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APOD: NGC1275 August 25, 2008

Posted by Sarah in science.
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I’m a bit late to it and it has appeared in a few other places before, but this picture, which appeared on APOD on 22 August, is so stunning I still want to post it up here. It shows a visible light image from the Hubble Space Telescope of this active galaxy. Coolness: if you go to the original APOD post you can overlay radio and X-ray images over this one from Hubble by hovering your cursor over it. Nice touch!

NASA, ESA, Hubble Heritage (STScI/AURA); A. Fabian (IoA, Cambridge U.), L. Frattare (STScI), CXC, G. Taylor, NRAO,VLA

Active Galaxy NGC 1275 Credit: NASA, ESA, Hubble Heritage (STScI/AURA); A. Fabian (IoA, Cambridge U.), L. Frattare (STScI), CXC, G. Taylor, NRAO,VLA

NGC 1275 lies in the constellation of Perseus. It is a powerful active galaxy, which means it has an incredibly luminous core. Astronomers are pretty certain that these types of galaxies contain a super-massive black hole in their centres, and that the huge amounts of energy are the result of material falling into the black hole. At ~230 million light years away, NGC 1275 is one of the nearest examples of this type of massive galaxy monster.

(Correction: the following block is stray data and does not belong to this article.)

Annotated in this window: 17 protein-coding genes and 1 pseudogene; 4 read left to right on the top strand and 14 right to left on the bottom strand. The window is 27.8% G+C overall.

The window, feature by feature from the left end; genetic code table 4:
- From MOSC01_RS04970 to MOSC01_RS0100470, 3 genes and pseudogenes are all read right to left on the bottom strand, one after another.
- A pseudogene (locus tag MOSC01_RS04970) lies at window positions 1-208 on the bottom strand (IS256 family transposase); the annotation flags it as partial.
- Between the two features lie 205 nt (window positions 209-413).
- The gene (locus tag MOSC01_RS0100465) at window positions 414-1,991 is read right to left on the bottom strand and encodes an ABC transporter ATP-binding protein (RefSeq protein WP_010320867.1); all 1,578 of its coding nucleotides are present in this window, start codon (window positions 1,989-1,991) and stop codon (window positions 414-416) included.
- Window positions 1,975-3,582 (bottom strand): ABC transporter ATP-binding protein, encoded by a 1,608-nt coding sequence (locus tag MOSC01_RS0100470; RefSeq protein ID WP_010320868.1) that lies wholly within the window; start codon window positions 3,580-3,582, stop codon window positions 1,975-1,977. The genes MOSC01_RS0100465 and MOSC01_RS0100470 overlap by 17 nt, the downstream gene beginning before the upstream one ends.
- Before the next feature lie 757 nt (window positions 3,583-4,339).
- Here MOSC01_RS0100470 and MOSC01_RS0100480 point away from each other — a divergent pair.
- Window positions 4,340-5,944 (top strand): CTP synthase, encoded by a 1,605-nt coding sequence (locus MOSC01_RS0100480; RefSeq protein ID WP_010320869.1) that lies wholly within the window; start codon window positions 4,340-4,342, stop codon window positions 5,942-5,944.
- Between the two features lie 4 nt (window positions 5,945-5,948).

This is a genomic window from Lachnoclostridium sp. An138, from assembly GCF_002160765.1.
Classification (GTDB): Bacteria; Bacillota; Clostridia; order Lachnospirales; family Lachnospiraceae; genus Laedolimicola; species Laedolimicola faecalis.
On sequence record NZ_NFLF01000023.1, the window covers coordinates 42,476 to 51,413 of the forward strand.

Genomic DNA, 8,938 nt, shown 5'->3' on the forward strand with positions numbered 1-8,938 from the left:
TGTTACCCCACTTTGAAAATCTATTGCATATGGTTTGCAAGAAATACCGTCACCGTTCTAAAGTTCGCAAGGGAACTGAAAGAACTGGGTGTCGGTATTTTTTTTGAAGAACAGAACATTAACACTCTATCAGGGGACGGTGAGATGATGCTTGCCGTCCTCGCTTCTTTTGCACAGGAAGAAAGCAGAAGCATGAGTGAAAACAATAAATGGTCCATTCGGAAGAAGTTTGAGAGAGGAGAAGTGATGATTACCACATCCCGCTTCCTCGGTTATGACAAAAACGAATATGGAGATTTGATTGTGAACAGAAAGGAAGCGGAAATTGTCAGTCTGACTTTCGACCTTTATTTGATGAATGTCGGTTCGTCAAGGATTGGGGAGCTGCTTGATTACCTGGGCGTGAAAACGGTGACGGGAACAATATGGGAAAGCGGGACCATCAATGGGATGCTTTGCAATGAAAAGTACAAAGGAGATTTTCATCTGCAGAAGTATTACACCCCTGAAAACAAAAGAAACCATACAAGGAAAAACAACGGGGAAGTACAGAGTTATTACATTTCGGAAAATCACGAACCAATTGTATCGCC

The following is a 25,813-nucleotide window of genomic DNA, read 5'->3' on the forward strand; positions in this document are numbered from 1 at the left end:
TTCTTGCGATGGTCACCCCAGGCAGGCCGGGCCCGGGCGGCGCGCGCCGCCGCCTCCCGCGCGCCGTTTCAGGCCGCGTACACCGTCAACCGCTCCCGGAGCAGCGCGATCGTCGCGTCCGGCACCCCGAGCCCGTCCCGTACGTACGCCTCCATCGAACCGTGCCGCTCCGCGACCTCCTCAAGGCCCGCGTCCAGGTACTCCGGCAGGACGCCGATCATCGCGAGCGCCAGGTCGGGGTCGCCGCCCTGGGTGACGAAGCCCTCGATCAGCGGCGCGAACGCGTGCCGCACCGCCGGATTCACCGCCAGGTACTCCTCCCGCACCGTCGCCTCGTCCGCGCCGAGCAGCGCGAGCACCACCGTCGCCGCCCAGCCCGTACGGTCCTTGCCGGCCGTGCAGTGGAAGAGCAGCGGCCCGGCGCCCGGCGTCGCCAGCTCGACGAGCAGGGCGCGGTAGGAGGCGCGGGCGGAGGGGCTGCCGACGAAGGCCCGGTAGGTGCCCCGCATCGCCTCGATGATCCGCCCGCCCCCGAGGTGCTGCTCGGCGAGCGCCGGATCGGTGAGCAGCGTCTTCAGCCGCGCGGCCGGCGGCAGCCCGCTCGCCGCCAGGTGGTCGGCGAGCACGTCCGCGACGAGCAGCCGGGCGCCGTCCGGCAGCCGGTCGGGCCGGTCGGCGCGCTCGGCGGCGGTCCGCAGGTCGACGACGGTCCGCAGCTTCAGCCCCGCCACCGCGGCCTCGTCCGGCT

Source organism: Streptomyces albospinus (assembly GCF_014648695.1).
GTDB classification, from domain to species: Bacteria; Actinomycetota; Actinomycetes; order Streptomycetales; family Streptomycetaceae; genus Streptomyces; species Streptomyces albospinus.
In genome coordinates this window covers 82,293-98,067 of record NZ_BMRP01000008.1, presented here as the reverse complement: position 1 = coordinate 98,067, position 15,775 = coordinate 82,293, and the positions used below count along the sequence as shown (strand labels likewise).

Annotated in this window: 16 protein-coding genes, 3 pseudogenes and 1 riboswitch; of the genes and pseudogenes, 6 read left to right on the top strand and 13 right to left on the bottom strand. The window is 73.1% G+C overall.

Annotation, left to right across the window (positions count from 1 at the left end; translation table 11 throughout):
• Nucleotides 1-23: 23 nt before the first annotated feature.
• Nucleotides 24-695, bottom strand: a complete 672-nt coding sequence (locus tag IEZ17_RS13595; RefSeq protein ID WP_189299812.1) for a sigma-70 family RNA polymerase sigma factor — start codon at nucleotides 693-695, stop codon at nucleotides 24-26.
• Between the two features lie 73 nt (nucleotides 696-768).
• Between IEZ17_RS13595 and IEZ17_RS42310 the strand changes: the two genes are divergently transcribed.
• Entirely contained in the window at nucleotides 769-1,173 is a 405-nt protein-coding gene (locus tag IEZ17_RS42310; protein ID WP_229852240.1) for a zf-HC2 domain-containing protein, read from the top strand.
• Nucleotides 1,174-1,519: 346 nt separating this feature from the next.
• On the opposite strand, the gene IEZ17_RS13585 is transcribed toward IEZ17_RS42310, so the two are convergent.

Lots of cool things can be seen in this image. The red filaments that emanate from the central region are glowing streams of hot ionised gas. We don’t really understand the nature of these streams; it’s thought that they are held together over thousands of light years by magnetic fields. This is an even more amazing picture of the filaments taken with the 3.5 m WIYN telescope.

The dark spots in this image are lanes of dust, interspersed with blue patches, which are regions of active star formation. The blue colour is typical of very young and massive stars, which contain more heavy elements and metals. And if you look closely you can make out some spiral structure in the very centre.

An excellent description of this galaxy is given by the folks at Hubble Heritage.

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